It’s Toolbox Tuesday!! Can we require a “risk assessment” before a student returns to school?

The Toolbox is a one-day training program that focuses on serving students with disabilities appropriately, while maintaining safety for all.  IDEA requires schools to continue to serve students who may be seriously disruptive to the school, or even violent. How do you do that, and also maintain a safe school campus?

Sometimes we hear of districts conducting a “risk assessment” pertaining to a particular student.  When you have reason to believe that a student may pose a significant risk, this might be something to consider.

But a few words of caution are in order.  First, the term “assessment” connotes a need for parental consent.  If you are going to retain someone with some degree of expertise to help you figure out if a student presents a substantive risk, you would need to have parental consent for that “assessment.” Another word for “assessment” is “evaluation” and we know that evaluations require parental consent.

Second, the person conducting the assessment should be a person with some degree of expertise, such as a psychologist.   A quick Google search revealed that there are simple forms available for a so-called “Risk Assessment.”  But having someone fill out a form you found on the Internet sounds more like quackery than good practice. So deal with people with some expertise.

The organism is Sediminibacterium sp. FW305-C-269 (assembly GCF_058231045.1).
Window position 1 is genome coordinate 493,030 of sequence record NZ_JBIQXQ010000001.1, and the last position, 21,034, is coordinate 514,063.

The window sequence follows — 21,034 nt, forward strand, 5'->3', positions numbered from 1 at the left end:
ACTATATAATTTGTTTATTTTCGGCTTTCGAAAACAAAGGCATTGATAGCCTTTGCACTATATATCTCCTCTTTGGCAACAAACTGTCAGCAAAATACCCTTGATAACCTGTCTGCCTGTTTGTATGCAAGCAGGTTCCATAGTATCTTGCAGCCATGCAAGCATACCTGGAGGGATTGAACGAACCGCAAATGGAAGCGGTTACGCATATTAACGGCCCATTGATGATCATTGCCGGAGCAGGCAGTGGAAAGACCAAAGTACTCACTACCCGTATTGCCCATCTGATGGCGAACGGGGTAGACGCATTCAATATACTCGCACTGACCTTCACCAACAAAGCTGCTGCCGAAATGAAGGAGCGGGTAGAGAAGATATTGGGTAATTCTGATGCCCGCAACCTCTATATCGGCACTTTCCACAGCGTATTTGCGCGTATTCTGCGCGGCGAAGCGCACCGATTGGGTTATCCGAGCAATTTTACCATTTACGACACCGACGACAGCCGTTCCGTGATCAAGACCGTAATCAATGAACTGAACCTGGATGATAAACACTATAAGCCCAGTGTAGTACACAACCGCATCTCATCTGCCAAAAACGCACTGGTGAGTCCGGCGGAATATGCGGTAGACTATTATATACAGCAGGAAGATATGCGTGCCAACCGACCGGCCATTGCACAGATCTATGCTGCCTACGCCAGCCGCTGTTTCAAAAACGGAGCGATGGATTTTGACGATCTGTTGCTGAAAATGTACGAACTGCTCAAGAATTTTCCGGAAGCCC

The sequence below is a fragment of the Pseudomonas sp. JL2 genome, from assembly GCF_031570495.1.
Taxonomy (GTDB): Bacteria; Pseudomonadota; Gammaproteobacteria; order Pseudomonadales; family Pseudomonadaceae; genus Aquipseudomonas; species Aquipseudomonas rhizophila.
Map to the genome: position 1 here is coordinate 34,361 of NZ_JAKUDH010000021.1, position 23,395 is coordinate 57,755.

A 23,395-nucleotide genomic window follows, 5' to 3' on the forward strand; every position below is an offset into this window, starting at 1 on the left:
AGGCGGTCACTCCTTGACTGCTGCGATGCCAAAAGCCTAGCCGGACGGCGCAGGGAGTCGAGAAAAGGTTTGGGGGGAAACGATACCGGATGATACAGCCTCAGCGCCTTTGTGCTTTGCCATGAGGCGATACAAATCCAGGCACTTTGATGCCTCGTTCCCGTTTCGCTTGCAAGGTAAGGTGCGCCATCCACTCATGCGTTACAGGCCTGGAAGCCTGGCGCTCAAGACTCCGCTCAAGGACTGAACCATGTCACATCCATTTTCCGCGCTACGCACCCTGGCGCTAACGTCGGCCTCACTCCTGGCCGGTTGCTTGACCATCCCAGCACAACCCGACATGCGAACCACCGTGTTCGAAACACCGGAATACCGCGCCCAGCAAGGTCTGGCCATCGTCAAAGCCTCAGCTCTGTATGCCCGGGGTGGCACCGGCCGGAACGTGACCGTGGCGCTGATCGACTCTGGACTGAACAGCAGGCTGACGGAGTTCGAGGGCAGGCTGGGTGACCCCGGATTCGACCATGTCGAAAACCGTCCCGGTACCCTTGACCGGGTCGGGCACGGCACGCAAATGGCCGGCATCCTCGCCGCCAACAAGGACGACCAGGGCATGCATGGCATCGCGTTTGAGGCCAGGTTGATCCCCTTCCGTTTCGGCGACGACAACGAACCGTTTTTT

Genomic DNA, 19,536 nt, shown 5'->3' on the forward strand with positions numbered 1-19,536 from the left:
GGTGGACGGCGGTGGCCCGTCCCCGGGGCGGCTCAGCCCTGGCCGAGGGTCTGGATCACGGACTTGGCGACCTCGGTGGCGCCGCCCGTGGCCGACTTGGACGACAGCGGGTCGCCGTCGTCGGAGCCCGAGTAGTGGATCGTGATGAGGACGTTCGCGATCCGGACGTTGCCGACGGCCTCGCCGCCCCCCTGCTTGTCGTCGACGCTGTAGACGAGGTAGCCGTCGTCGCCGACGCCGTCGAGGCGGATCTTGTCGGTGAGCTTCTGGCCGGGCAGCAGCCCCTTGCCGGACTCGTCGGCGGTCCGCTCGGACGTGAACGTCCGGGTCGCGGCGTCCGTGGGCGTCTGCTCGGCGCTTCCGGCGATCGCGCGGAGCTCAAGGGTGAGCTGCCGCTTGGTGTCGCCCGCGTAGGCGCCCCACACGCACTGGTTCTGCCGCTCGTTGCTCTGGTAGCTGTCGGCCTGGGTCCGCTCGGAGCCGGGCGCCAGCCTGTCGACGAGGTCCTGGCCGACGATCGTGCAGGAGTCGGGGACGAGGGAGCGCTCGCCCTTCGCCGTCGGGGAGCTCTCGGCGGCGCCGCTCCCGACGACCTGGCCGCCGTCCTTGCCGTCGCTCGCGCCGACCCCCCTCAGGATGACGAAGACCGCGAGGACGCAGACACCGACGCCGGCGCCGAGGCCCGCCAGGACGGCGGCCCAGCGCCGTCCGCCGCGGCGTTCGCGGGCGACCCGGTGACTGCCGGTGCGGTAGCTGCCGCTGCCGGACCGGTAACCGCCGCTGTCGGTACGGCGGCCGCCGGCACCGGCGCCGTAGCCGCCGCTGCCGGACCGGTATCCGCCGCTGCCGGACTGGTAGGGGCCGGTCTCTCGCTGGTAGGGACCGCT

Third, do not suspend a student for an indefinite period of time, with the student’s return to school contingent on a risk assessment. This is what a school in South Dakota did, and a subsequent complaint went against the district.  The ruling in the case noted that “a school cannot unilaterally make completion of a risk assessment a perpetual requirement for that child to be returned to school.”

The school has other options if there is a genuine concern over a student’s presence on a particular campus.  In Toolbox terminology, the school can use Tool #2 to seek a change of placement with parental agreement. Or it can employ Tool #4 to seek an expedited hearing and an order from a hearing officer or court to remove the student to a safer location for a period of time.  Acting “unilaterally” and removing the student for an indefinite, and therefore, way too long, period of time is risky.

The Complaint investigation in South Dakota was decided on April 18, 2016 and we found it at 116 LRP 34997.